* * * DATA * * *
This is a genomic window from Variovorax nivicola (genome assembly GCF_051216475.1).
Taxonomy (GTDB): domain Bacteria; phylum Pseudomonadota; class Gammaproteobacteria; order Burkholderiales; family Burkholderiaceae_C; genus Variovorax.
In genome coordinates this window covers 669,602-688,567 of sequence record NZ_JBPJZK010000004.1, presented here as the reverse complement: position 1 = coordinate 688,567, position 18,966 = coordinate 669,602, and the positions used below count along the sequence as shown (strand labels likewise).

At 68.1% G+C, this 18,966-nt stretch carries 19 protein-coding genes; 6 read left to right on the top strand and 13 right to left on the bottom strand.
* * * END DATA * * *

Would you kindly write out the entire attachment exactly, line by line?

This is a genomic window from Variovorax nivicola (genome assembly GCF_051216475.1).
Taxonomy (GTDB): domain Bacteria; phylum Pseudomonadota; class Gammaproteobacteria; order Burkholderiales; family Burkholderiaceae_C; genus Variovorax.
In genome coordinates this window covers 669,602-688,567 of sequence record NZ_JBPJZK010000004.1, presented here as the reverse complement: position 1 = coordinate 688,567, position 18,966 = coordinate 669,602, and the positions used below count along the sequence as shown (strand labels likewise).

At 68.1% G+C, this 18,966-nt stretch carries 19 protein-coding genes; 6 read left to right on the top strand and 13 right to left on the bottom strand.